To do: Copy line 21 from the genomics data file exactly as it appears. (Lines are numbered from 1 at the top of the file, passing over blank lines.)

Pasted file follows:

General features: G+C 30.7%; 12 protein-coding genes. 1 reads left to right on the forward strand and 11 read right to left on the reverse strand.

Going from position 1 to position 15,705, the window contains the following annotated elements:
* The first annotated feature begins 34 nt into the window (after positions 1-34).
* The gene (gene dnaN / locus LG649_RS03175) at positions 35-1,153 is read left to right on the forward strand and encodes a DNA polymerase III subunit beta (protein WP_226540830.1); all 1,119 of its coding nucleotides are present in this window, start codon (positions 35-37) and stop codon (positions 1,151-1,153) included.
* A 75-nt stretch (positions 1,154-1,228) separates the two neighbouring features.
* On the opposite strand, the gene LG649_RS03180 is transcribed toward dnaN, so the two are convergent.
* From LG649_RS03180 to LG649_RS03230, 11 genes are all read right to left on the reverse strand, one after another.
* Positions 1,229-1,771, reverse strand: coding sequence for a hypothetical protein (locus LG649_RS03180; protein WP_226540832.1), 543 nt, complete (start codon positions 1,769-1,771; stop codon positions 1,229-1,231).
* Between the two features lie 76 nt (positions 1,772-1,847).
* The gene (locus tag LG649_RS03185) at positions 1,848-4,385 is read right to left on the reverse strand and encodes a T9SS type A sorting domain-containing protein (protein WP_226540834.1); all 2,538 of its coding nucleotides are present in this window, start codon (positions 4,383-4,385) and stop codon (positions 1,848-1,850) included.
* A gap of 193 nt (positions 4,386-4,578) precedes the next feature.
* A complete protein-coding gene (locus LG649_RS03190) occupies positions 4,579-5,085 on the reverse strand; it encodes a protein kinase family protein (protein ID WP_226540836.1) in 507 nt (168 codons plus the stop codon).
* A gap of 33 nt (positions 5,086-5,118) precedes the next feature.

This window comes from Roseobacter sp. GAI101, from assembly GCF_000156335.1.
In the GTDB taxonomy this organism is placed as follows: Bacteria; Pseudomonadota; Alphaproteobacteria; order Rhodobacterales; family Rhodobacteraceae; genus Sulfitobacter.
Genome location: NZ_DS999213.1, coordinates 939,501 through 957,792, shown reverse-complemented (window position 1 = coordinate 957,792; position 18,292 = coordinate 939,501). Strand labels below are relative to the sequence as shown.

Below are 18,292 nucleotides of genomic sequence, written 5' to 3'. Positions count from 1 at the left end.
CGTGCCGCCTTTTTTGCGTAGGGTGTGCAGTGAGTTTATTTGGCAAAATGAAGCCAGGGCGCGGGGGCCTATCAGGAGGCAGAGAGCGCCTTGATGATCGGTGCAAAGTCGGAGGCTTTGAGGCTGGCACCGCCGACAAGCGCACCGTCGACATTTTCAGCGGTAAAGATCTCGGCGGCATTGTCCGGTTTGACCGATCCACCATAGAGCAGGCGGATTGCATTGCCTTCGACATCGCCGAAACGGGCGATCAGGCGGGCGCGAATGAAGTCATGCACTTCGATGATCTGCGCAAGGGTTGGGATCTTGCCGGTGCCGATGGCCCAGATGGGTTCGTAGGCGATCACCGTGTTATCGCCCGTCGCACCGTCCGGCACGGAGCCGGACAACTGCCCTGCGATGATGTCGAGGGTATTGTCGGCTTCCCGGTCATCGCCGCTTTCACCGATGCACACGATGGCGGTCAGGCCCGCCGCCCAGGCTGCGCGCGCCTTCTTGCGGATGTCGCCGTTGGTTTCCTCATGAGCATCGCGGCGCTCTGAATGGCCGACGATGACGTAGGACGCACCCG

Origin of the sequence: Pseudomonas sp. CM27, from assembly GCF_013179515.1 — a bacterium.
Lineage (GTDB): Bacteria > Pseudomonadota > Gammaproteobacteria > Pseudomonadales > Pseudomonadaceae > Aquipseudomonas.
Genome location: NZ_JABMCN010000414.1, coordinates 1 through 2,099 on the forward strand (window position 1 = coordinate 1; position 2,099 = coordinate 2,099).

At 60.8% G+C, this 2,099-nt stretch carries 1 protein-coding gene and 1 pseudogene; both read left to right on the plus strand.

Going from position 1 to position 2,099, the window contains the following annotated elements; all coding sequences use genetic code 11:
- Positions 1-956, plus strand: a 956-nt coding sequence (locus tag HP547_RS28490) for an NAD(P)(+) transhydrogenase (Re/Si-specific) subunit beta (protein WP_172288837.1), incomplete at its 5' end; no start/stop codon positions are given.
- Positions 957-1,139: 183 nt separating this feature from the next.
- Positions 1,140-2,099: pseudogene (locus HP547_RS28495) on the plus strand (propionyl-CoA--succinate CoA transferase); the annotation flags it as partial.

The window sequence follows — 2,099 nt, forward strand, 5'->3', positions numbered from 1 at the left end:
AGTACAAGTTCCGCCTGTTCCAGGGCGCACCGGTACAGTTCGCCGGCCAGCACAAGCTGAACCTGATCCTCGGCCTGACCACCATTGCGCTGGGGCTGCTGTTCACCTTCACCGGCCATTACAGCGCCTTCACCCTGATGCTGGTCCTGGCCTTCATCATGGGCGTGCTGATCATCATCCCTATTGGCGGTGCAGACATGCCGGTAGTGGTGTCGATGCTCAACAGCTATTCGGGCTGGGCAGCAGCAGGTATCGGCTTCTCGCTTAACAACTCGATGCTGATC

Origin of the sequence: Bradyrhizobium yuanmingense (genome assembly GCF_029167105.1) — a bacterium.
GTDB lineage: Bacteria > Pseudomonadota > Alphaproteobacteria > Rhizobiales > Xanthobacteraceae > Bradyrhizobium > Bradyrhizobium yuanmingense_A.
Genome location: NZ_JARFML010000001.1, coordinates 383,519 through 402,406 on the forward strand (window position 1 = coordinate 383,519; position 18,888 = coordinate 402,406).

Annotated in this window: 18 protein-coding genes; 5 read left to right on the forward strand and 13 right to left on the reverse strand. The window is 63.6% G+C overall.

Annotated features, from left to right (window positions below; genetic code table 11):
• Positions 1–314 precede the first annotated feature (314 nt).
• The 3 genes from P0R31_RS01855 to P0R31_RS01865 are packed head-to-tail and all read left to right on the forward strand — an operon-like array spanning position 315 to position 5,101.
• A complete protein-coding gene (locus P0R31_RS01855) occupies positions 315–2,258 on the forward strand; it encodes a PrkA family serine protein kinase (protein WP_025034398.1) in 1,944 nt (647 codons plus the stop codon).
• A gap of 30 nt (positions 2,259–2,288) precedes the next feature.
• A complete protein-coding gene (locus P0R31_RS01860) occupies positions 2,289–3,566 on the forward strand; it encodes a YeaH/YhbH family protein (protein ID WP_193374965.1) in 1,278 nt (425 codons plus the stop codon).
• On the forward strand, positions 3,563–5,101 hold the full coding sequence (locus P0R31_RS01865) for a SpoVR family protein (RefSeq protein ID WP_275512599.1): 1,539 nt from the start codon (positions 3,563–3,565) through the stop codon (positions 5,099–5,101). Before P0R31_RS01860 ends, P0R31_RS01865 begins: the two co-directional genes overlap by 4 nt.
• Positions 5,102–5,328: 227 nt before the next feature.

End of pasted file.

Genome location: NZ_JABMCN010000414.1, coordinates 1 through 2,099 on the forward strand (window position 1 = coordinate 1; position 2,099 = coordinate 2,099).